This year’s ban on smoking has been met with very mixed reactions from the students and faculty of Union. Some see it as a positive message, promoting a healthier lifestyle.
Others see it as a firm indictment of our very rights as adults. The first fact that must be stated is that it is fully in the school’s rights to ban tobacco use on campus.
Many indignant students see the ban as an ethically unfair prohibition of rights.This is not true – as a private institution, Union holds the right to ban something it deems offensive.
The larger problem lies with the reasoning behind the ban. I should make it clear early on that I am firmly against the new rule, but not because it violates our rights as students.
Rather, I find the reasoning and execution of the ban as unsavory. The reasoning behind the schools prohibition of tobacco use is reported as being a promotion of a healthy campus.
However, the way the administration has gone about the process has made it seem otherwise.
The ban on tobacco on this campus appears to be more for the public image of the school than for anything else.
For the school to ban tobacco on the grounds of health is inadequate considering the circumstances.
Firstly, in the past, the administration has done little to advocate for the student’s health. One simply needs to look at the meals in Reamer to see this.
A student with all meal swipes would be greeted by cheap food and few truly healthy options.
The situation in Dutch is even worse.
In the same way college smoking prepares a student for lung cancer later in life, unhealthy food options prepares him or her for heart disease.
Second, the ban on tobacco use is a very quick and seemingly decisive move.
Rather than incrementally slowing the acceptance of tobacco use, the school has made the decision to ban it altogether.
For the administration to truly be promoting a smoke-free campus without blindsiding the students, there should have been an extension on the distance from buildings and a ceassation of the sale of lighters in the bookstore, just to name a few examples.
While it is true that the announcement was made earlier this year, it still seemed to come out of left field and to be unfair.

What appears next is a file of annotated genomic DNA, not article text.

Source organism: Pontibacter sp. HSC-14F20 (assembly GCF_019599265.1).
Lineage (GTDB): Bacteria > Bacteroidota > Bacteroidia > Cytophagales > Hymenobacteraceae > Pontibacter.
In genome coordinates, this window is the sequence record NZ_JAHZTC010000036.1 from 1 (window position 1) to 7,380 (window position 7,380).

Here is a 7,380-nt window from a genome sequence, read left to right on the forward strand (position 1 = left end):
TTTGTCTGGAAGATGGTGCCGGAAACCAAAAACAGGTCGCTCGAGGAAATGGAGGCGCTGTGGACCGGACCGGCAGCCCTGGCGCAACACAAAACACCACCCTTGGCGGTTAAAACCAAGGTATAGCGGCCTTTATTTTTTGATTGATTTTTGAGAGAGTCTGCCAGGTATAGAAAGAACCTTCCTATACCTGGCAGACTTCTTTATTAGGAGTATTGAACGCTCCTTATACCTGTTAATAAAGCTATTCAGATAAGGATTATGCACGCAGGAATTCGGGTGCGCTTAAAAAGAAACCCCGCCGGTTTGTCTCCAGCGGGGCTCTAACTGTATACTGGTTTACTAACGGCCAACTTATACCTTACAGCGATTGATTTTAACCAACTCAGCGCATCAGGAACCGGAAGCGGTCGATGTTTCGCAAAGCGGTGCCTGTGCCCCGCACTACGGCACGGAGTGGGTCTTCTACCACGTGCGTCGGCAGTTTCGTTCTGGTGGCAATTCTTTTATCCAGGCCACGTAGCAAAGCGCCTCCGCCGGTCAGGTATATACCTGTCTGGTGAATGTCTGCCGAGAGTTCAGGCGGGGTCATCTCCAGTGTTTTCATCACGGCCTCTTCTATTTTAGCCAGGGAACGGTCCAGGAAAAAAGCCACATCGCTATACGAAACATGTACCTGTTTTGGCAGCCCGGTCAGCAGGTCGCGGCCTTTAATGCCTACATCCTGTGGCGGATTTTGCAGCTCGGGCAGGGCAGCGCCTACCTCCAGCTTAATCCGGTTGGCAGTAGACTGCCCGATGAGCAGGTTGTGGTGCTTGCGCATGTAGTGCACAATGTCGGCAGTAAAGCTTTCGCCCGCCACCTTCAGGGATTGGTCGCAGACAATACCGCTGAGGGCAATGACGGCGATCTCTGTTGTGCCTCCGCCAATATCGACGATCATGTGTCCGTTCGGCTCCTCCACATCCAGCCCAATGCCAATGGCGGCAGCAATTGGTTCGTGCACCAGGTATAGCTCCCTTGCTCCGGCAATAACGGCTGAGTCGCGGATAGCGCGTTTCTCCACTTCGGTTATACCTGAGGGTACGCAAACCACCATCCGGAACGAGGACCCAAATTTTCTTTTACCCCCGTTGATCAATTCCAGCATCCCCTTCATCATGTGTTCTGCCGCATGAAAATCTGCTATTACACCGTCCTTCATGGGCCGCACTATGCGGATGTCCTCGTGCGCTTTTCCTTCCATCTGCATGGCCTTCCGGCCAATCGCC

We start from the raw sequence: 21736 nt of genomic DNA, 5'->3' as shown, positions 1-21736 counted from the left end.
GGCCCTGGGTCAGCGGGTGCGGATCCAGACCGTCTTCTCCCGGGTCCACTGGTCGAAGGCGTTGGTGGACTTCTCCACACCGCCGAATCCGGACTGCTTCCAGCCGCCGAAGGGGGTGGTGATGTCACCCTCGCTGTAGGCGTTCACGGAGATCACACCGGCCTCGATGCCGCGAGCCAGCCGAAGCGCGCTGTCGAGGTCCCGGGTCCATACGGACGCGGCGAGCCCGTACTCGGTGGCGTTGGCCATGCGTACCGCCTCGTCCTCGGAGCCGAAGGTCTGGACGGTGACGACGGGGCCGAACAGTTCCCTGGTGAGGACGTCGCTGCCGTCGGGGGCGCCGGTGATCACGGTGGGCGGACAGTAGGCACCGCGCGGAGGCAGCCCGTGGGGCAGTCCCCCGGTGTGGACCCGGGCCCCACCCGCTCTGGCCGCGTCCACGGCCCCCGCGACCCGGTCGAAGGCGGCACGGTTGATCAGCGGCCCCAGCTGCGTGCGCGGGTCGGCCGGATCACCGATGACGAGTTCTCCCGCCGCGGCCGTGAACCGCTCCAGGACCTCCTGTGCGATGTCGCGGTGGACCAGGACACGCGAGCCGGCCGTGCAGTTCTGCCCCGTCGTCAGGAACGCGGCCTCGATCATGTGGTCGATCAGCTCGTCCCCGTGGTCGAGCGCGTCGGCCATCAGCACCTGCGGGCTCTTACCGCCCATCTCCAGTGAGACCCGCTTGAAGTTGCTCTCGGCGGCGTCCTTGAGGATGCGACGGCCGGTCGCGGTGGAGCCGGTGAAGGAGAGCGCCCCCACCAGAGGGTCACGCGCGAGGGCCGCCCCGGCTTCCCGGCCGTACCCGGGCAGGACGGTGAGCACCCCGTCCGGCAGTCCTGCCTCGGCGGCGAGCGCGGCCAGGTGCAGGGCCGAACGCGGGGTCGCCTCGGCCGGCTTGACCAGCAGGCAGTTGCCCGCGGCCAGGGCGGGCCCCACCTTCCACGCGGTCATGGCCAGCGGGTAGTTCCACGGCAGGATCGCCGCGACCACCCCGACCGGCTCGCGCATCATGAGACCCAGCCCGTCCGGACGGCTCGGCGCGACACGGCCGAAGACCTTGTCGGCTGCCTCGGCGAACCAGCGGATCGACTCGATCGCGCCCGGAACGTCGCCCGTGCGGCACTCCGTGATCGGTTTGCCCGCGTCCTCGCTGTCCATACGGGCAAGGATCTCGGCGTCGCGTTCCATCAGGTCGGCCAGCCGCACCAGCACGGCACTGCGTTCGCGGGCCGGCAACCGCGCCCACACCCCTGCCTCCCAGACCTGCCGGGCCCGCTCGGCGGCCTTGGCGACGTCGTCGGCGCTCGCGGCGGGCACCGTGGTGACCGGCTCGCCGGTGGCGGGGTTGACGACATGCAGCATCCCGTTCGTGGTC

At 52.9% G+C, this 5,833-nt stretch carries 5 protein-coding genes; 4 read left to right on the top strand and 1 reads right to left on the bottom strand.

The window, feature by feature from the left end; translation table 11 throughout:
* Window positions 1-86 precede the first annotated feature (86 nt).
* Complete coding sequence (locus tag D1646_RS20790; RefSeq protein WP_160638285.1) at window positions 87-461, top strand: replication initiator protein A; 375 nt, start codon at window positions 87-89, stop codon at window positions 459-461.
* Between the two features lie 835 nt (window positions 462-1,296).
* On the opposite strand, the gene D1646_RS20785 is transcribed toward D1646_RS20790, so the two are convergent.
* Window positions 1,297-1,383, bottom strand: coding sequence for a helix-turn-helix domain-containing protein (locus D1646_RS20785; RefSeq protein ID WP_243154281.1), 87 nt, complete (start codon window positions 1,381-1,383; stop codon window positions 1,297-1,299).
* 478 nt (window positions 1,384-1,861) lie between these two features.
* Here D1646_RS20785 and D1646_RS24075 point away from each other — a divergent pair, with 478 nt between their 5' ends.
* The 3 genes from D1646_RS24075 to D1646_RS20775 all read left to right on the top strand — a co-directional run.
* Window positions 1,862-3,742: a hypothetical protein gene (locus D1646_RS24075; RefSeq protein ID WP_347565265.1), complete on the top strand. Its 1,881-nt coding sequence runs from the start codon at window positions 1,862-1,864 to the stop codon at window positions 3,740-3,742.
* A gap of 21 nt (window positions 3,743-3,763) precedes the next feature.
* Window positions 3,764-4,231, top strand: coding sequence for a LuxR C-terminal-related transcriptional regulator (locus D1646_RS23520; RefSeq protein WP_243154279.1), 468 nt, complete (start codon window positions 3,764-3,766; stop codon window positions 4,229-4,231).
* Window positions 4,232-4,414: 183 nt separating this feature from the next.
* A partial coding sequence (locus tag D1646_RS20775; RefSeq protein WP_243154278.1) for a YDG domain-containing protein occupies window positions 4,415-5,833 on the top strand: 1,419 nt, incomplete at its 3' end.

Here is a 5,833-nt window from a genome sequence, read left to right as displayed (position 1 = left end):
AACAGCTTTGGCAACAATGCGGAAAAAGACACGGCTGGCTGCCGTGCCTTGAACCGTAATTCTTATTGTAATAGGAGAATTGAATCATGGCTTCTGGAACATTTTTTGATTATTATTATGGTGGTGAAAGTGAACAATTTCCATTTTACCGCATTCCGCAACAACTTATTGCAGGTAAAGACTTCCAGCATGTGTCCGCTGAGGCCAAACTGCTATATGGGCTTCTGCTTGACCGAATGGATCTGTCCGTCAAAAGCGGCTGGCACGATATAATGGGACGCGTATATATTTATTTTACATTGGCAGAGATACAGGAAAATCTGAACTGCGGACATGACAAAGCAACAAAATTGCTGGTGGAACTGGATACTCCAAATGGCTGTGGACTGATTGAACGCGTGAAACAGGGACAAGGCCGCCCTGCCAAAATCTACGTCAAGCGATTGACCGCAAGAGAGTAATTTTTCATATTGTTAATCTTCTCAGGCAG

Another problem is that the ban is blatantly insulting to those of us who use these products.
While it is no secret that tobacco use has gained quite a stigma in the last few years, and rightfully so, it is not fair to treat the users as addicts who would be doomed without outside help.
The clearest example of this is the suggested actions to the students facing this new policy. While there is nothing at all wrong with promoting a healthy campus through informational sessions and talks, the offer of gum and nicotine patches jams in the idea that all smokers are in need of assistance before the ban goes into effect.
In my experience, the tobacco users on campus are not addicts smoking a pack a day.
Rather, tobacco use is usually limited to parties (more specifically, waiting in line for these parties).
Of course this can be a slippery slope, as all addictions start somewhere, but it shows that the school believes this to be a more extreme problem than it true is.
The ban of tobacco use on campus generally furthers the already widespread idea that there is a large disconnect between the administration and the student body.
While some students certainly have strong opinions either way, the school is insinuating the idea that this ban is a widely demanded action.
The promotion of a healthy campus does not mean banning the things the administration deems unpleasant.
Rather, it is working with the students to find a solution that suits all parties involved.
This means the smokers and non-smokers alike.
Clearly, this is an opinion piece, and I am certain not all readers will agree with said beliefs, but I would be remiss not to voice them.
While I have the impression that this rule will be more of a brown bag over a bottle of liquor situation, it points to larger problems with the actions of the administration as a whole.